Goya began his artistic career at the age of fourteen (1760) when he became an apprentice in the workshop of the Zaragoza painter Jose Luzán. There he learnt the rudiments of paintings and drawing, copying still lifes and devotional works. While trying with little luck to obtain a grant to study in Madrid, Goya painted to commission for the Jesuits, the Hospitallers and members of the Aragonese nobility. His ecclesiastical clients helped him to make his journey to Italy in 1771, where he undertook studies of a classical nature with mythological or conventional themes as subject matter. After his return from Italy, Goya went back to Zaragoza. He painted some interesting religious works in churches in Muel, Calatayud and Remolinos,and in the palace of the Duke of Sobradiel. Outstanding works of the period would include the paintings in the chapel of the Carthusian monastery of the Aula Dei, and the painting in the Coreto (little choir) of the Basilica del Pilar, both in Zaragoza. These works and the backing of his tutor Francisco Bayeu, whose sister Goya had married in 1773, opened the doors to the Court in Madrid.
In 1774 he was chosen as a painter of tapestry cartoons (paintings made to be used as models for tapestry makers) for the Royal Tapestry Factory of Santa Bárbara. From 1775 to 1791 Goya painted sixty three cartoons that were designs for tapestries in the El Escorial and El Pardo palaces. While at court he became familiar with the work of Velazquez, whom he studied in detail by copying his work in oils and in an excellent series of etchings. Goya learnt from Velazquez the secret of portrait painting, a genre in which he would later become an expert. In 1780 Goya entered the Real Academia de Bellas Artes de San Francisco with a painting of Christ on The Cross. His fellow Aragonese brother-in-law's influence led to Goya receiving the commission for the work on the Basilica del Pilar, an honour usually reserved for the best painters of the period. In this work, the cause of bitter arguments between Goya, Bayeu and the clients, Goya broke with the conventions of neo-Classicism and consolidated his highly original vision. He then returned to Madrid where, on a dizzying rise to fame he worked on portraits, designs and religious paintings.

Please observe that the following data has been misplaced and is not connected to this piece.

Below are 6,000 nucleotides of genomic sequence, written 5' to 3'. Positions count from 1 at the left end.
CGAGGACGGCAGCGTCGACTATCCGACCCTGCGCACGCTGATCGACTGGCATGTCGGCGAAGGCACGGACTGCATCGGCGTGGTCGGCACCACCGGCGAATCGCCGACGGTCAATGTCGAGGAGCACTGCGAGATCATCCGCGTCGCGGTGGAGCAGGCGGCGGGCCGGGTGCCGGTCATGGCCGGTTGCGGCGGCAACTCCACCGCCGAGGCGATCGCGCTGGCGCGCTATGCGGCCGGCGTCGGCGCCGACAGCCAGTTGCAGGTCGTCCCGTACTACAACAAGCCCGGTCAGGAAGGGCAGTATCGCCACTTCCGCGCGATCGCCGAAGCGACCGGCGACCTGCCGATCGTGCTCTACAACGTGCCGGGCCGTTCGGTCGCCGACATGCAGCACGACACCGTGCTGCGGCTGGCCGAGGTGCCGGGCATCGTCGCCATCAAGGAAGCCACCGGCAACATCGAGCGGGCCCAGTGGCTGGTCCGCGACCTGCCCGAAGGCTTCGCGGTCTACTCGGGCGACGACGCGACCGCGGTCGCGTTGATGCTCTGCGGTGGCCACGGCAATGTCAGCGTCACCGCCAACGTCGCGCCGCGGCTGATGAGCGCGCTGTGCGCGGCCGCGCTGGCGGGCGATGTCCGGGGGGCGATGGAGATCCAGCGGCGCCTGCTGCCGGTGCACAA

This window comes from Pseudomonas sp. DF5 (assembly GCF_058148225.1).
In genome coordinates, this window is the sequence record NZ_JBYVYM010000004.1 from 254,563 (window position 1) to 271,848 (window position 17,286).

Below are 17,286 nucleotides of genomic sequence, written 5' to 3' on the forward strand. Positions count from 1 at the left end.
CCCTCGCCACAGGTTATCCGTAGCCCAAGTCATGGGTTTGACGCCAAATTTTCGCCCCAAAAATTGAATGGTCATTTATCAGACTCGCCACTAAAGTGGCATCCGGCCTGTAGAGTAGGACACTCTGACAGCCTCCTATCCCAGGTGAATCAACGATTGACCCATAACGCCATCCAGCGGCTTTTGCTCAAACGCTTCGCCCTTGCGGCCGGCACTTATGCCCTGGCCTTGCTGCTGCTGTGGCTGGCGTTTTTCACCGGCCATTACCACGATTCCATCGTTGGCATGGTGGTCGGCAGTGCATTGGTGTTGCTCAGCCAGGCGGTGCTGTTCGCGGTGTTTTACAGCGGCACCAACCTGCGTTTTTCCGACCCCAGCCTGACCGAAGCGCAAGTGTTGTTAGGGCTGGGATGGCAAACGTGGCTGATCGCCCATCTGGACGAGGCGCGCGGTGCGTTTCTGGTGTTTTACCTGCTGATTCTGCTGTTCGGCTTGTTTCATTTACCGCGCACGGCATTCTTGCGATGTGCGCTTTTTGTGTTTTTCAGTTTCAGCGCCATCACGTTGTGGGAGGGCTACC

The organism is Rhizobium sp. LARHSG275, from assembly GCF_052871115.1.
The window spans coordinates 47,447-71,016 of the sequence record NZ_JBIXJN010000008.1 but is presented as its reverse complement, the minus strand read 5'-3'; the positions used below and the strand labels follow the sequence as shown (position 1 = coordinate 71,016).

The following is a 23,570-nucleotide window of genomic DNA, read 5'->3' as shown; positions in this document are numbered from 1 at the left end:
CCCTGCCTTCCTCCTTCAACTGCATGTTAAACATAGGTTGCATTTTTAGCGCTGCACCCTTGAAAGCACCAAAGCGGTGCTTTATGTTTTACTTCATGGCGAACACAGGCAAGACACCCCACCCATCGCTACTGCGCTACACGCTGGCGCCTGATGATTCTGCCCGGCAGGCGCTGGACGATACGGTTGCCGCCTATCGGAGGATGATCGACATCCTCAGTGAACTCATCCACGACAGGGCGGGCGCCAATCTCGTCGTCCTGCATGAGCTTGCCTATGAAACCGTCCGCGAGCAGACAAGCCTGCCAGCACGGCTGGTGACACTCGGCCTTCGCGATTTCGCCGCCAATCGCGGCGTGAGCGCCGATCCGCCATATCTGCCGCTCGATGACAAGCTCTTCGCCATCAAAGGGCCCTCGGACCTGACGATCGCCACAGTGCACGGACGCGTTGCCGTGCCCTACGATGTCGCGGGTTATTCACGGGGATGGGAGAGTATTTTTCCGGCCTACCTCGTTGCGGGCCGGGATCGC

In the final decade of the century, Goya became aware of the grotesque shifts in the socio-political climate. He suffered a grave illness in 1792 which left him completely deaf. His experiences of that time matured his work and led him to adopt a more critical point of view. The series of copperplate etchings made in 1794 marked a new phase in Goya's pictorial development. Portrait painting, his principal source of income, gained a new vigour and authenticity. His new way of painting affected his religious work, as can be seen in the frescos in the church of San Antonio de Florida (Madrid, 1798). At the beginning of the 19th century, Goya began to work on highly Romanticist subjects, such as contemporary stories. Examples are The Capture of El Maragato, scenes of witchcraft, the political role of the people, the famous Second of May. Also notable in his work is his fascination, albeit highly critical, with violence. Another grave illness in 1819 brought about a new phase in the artist's oeuvre. The fruits of this new change in direction were the highly enigmatic paintings in his country house, the Quinta del Sordo (the House of the Deaf Man), where Goya took immediacy to extremes, creating a horrifying, hallucinatory world of imagery.
Goya felt obliged to leave Spain in the midst of the repression unleashed by Fernando VII after the French invasion. He moved to and settled down in France where he painted new portraits and some works on the subject of bullfighting. The painting The Milkmaid of Bordeaux marks the end of the artistic career of a man who, at the very end of his life, was still faithful to his motto: Still learning.
Extracted from InfoGoya